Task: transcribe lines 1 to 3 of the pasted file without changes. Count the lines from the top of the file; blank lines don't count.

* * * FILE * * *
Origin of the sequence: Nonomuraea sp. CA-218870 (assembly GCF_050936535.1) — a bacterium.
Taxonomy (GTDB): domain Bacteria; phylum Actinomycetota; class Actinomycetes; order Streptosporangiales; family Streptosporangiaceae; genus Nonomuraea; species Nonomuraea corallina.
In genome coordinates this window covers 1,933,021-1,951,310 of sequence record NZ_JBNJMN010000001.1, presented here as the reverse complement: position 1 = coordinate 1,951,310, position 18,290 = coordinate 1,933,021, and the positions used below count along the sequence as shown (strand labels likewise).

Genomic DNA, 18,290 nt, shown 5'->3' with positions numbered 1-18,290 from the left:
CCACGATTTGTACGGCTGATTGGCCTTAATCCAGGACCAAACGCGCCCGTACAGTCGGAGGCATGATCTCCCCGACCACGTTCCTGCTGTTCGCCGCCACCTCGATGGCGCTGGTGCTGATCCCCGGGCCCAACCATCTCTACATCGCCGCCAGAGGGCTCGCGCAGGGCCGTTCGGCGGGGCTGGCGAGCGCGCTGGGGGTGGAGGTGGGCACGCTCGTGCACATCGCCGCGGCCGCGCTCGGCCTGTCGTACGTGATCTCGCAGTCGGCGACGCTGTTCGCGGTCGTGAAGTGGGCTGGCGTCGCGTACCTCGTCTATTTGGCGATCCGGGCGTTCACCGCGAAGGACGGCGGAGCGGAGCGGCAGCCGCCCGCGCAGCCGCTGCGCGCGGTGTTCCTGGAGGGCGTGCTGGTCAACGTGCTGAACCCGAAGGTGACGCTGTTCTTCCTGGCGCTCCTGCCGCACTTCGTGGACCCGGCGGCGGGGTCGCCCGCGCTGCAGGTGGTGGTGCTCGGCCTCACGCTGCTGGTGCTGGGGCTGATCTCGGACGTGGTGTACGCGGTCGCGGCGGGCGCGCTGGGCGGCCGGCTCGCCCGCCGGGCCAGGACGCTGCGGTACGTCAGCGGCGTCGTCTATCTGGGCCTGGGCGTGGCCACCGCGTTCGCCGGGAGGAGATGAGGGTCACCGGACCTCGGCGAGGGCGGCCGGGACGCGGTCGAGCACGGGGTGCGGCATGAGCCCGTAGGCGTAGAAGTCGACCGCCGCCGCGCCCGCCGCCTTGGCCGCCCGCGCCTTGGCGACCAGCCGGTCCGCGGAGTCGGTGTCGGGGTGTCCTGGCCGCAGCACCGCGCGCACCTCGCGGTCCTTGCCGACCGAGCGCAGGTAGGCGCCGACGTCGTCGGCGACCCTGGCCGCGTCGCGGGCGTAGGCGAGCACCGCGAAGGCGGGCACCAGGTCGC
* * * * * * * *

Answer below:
Origin of the sequence: Nonomuraea sp. CA-218870 (assembly GCF_050936535.1) — a bacterium.
Taxonomy (GTDB): domain Bacteria; phylum Actinomycetota; class Actinomycetes; order Streptosporangiales; family Streptosporangiaceae; genus Nonomuraea; species Nonomuraea corallina.
In genome coordinates this window covers 1,933,021-1,951,310 of sequence record NZ_JBNJMN010000001.1, presented here as the reverse complement: position 1 = coordinate 1,951,310, position 18,290 = coordinate 1,933,021, and the positions used below count along the sequence as shown (strand labels likewise).